If you are a parent, there is nothing you wouldn’t do to spare your child even the smallest discomfort. So know this… the foods you offer your children today have an immediate and direct impact on their physical, mental, and emotional health. The quality of those foods determines whether they will enjoy optimal health as adults or be constantly battling to regain their sense of well-being.
The epidemic-like rise of childhood asthma and obesity and the increase in adolescent diabetes and attention-deficit disorder testify to our failure as parents to nutritionally protect our children.
For moms and dads who have made the decision to feed their children well, it often seems that all the forces of nature and man conspire to sabotage our best efforts. Junk food temptations are everywhere, and are vigorously promoted by an industry far less interested in your child’s health than it is in its own profits.
The quality of food that kids eat has deteriorated over the past few generations. Many kids eat a large percentage of their meals at fast food restaurants. Some schools have MacDonalds or Burger Kings as the only source of food in the lunchroom. School lunch programs are still fueled by the surplus foods of the dairy and meat industries who continue to have a powerful impact on the foods served in schools. These high fat, high sodium, low nutrient foods slow our kids down and contribute to forming bad eating habits for the rest of their lives.
Many moms believe that if they are following the basic four food group approach – meat, dairy, vegetables and fruits – their child is well-fed. This is an old concept – bought and paid for by the Dairy Council and Cattleman’s Association. Cow’s milk is terrible food for humans. Cow’s milk is designed to build a cow – a large animal that attains adult size in a short period of time. The protein in cow milk is poorly digested in humans and in young children, the undigested protein can cause everything from allergies to rashes to diarrhea or constipation, chronic colds and ear infections. In addition, no other animal on earth continues to drink milk after weaning from its mother. The human GI tract is built like vegetarian animals – low HcL in our stomachs, flat teeth and long intestines. True carnivores, such as lions and tigers, have ten times the HcL in their stomachs, sharp teeth and much shorter intestinal tracts.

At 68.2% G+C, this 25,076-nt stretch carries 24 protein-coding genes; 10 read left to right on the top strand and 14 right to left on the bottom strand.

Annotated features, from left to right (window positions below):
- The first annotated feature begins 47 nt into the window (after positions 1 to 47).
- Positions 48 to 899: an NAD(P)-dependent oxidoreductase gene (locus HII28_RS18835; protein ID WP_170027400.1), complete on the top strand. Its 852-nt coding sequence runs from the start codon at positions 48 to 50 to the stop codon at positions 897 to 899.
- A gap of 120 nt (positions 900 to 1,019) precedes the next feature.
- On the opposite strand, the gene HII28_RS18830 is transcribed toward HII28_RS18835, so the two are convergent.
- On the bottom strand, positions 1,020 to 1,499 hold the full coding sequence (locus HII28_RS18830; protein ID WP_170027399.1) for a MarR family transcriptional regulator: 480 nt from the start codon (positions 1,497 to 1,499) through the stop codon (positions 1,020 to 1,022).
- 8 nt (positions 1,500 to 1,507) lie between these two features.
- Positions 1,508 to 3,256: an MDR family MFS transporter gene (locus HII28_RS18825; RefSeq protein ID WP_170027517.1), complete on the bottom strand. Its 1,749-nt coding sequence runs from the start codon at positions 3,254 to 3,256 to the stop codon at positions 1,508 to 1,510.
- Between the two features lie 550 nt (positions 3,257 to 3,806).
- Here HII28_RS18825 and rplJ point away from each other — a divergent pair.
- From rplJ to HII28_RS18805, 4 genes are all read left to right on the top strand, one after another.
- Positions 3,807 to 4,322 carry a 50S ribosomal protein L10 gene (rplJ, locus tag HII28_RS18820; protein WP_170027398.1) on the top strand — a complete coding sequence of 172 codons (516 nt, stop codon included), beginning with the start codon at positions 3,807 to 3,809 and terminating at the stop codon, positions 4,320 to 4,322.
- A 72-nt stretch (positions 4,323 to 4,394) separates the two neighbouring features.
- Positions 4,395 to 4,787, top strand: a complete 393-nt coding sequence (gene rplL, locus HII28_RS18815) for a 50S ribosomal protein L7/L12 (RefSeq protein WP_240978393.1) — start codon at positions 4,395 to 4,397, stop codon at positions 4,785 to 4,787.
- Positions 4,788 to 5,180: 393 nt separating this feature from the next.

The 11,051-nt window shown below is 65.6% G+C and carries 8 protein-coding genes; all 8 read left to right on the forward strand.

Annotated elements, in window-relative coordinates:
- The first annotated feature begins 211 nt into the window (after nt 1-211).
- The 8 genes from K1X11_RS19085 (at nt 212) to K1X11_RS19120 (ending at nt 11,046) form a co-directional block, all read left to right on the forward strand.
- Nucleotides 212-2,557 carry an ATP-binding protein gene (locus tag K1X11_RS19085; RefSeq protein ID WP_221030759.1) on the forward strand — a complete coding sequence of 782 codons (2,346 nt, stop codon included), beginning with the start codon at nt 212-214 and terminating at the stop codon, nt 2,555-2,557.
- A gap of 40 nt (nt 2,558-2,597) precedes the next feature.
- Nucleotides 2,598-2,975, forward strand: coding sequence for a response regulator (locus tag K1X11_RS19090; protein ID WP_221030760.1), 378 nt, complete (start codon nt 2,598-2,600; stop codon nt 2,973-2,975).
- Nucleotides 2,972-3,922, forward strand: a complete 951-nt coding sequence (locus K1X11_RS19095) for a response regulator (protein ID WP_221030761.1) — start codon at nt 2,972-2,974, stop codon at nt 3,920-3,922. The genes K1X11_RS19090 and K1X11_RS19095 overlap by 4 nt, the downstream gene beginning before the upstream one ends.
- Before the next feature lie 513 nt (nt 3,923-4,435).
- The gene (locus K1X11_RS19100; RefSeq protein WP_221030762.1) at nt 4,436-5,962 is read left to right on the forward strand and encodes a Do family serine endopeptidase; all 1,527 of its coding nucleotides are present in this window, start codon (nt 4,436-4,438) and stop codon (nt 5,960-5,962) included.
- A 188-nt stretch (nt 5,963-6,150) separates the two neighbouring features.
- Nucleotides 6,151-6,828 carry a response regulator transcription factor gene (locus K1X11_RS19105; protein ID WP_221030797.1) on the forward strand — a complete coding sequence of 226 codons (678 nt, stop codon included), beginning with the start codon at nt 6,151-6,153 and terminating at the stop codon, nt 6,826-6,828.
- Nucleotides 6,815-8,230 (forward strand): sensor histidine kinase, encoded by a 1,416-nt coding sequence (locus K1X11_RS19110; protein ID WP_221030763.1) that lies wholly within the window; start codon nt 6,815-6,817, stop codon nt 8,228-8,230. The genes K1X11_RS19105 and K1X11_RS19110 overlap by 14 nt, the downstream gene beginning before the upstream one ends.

When we urge parents to take their kids off dairy products, they always ask “Where are they going to get their calcium from?” So we ask then, “Where do you think a cow gets its calcium?” Cows don’t drink milk, they get it from vegetation, the same way your children can get it. One and a half ounces of tofu has as much calcium as a glass of milk. Ounce for ounce, broccoli has as much calcium as milk.
We also recommend that parents cut down on their child’s meat intake. Our need for protein is grossly exaggerated by the Cattlemen’s Association and Dairy Council. At no other time in our lives are we growing as fast as we grow in our first year. And human breast milk is only 5% protein.